Str. nach Fichtenwalde exit from Autobahn 9
Status: Former Tuberculosis Sanitorium; Former Military Hospital; Partially Repurposed; Tourist Attraction
This massive complex of over 60 buildings was originally constructed in 1898 by the newly formed German Empire as a tuberculosis sanatorium.
It functioned as a sanatorium until 1930 but was taken over by the military during the World War I (1914-1918) for treating causalities. A young Corporal named Adolf Hitler was hospitalized here in 1918 suffering from a mustard gas attack and leg wound from a machine gun.
During World War II (1939-1945) the complex was also turned into a military hospital for the treatment of war injuries.
In 1945 when the war ended the hospital was in the Soviet section of a divided Germany – soon to be known as East Germany – and they kept it functioning as a military hospital until 1995. Curiously, this is 5 years after the collapse of the Soviet Union and its hold on any German territory.
Once the hospital was passed to the new unified Germany, they closed most of it. One section was left open for the creation of a neurological institute and hospital and rest was left derelict.
There are some very dark chapters related to this site while it was mostly abandoned.
In the 1990’s a serial killer was active in the area who would kidnap women related to the hospital site and straggle them with pink lingerie. He would then leave their bodies draped in the lingerie.
In 2008 a photographer – Michael – brought a model – Anja – to the site to take photos of her in the abandoned operating theatre. He then brought her to a converted apartment in the old gatehouse where he beat her to death with a frying pan and raped her corpse.
In 2015 some of the buildings were converted into residential apartments and a canopied walkway was built through the abandoned part for tourists to walk and see the buildings from the outside. Entering the buildings is forbidden and quite dangerous due to their ruined state and levels of asbestos, lead and other dangerous materials.
This hospital complex is more haunted by its reputation than ghosts. It is massive and hundreds if not thousands or tens of thousands of people have breathed their last within its confines so it stands to reason there could be paranormal activity. Then there’s the murders and the rumours of what happened while it was under the ownership of 2 of history’s most brutal regimes – the Nazis and the Soviets.
The German Empire - under Prussian control - weren't the sweetest people either for that matter. Not to mention tuberculosis had a well deserved reputation as having a 50% fatality rate.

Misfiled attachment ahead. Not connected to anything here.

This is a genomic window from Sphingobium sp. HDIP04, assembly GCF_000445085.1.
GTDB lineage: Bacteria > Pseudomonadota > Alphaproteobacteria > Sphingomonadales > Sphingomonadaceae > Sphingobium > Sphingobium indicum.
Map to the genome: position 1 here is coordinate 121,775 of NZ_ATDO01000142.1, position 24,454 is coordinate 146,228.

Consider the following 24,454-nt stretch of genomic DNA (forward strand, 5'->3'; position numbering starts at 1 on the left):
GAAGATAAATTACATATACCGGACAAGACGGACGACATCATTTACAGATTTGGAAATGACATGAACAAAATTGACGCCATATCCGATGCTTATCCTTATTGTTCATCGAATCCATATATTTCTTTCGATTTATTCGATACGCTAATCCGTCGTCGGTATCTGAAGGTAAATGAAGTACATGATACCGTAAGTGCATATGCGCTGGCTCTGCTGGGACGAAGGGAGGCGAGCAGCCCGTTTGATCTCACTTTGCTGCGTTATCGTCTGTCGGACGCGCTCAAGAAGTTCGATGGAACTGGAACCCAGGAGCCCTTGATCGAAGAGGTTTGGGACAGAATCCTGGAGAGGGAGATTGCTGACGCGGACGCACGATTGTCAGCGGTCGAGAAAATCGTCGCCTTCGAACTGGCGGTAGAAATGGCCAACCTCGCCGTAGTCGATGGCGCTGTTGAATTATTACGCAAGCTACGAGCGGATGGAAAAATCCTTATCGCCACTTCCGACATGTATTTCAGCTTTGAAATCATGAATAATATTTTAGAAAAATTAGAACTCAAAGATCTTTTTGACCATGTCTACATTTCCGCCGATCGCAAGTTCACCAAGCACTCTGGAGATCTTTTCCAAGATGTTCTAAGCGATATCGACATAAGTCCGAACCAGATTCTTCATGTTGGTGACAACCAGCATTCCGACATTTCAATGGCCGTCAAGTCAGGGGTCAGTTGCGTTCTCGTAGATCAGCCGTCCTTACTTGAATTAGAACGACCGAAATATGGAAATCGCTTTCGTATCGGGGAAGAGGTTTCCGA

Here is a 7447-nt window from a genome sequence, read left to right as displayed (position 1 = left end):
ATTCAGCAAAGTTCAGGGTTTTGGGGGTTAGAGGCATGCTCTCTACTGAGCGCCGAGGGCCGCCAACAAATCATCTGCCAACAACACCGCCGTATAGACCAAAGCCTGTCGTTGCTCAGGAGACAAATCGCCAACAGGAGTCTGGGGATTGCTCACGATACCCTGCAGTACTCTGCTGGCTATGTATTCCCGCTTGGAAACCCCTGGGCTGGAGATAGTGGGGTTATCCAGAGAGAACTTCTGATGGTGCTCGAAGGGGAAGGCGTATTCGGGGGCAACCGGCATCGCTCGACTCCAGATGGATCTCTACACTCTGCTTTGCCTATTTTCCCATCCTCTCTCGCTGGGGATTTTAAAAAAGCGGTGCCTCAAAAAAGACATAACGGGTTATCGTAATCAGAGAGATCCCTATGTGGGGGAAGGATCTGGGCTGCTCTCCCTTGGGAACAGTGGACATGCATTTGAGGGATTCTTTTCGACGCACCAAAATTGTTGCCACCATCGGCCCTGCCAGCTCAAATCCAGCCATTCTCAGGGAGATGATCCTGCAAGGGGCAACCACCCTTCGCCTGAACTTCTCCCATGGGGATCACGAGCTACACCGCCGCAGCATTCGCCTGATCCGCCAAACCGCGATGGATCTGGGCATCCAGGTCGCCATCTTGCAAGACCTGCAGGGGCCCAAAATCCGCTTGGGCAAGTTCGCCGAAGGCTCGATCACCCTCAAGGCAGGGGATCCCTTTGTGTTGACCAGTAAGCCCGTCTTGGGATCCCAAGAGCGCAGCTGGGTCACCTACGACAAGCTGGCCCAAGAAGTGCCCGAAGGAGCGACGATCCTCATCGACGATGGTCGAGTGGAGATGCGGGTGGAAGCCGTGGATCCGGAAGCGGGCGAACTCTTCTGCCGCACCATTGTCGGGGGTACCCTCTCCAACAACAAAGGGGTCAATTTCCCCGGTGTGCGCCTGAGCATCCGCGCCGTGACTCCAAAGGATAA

There are reports of what could be genuine paranormal activity that have been witnessed by the urban explorers and paranormal investigators that have flocked to this site since it was abandoned.
These include: apparitions of former patients, soldiers and staff; shadow figures sliding along the walls who occasionally approach the living; disembodied voices, phantom footsteps, screams and other unexplained sounds; light anomalies; cold and hot spots; dark shapes moving quickly past the empty windows and feelings of being watched, being followed, not being alone and not being wanted.
An eeriness is said to cover the entire site but that would be hard to avoid in such a large abandoned area with such an unknown but dark and legendary history.
Status: Historical Castle; Open Seasonally
The castle was built in the 13th Century by Ulrich Von Laaber in order to create a defensive structure for the safety of the surrounding area.
It has never been attacked and was mostly used for housing allied troops traveling through the area. Eventually, the castle was simply abandoned and used by the town below to house local families in need of a home.
In its recent history it has been under a restoration – which is ongoing – first by a wealthy owner and then by volunteers. The castle now functions as a museum of medieval weapons among other exhibits.
A “woman in white” haunts the castle.
The gothic story tells of the castle’s builder – Ulrich Von Laaber – having business taking him away from the castle for months at a time. His wife – Klara – found other residents of the castle to meet her needs. Eventually Ulrich would find out about his wife’s wanderings from her marital duties and hire some townsmen to put an end to her.
Historically, records show Klara actually outlived her husband making the tale of a spurned husband nothing more than a fairy tale.
No matter who the “woman in white” truly is she is said to be the apparition seen wandering the castle’s halls, rooms and battlements. Poltergeist activity, light anomalies, electrical disturbances and feelings of being watched and not being alone in the castle are also blamed on this ghost.
Legend says many people have disappeared in the woods immediately surrounding the castle; including Ulrich himself and a number of his sons. There are stories of something simply called “The Hole” is responsible.
“The Hole” is said to be a large rip in the ground that leads to set of caverns that have never been fully explored. It said mounds of bones – no word if they’re human or not – was found in one of these caverns and that a large quite nasty monster lives in the lower levels.
There are no directions to “The Hole” in modern times and local folklore is not releasing its secrets so no one actually admits to knowing where this cave is; or if it even really exists.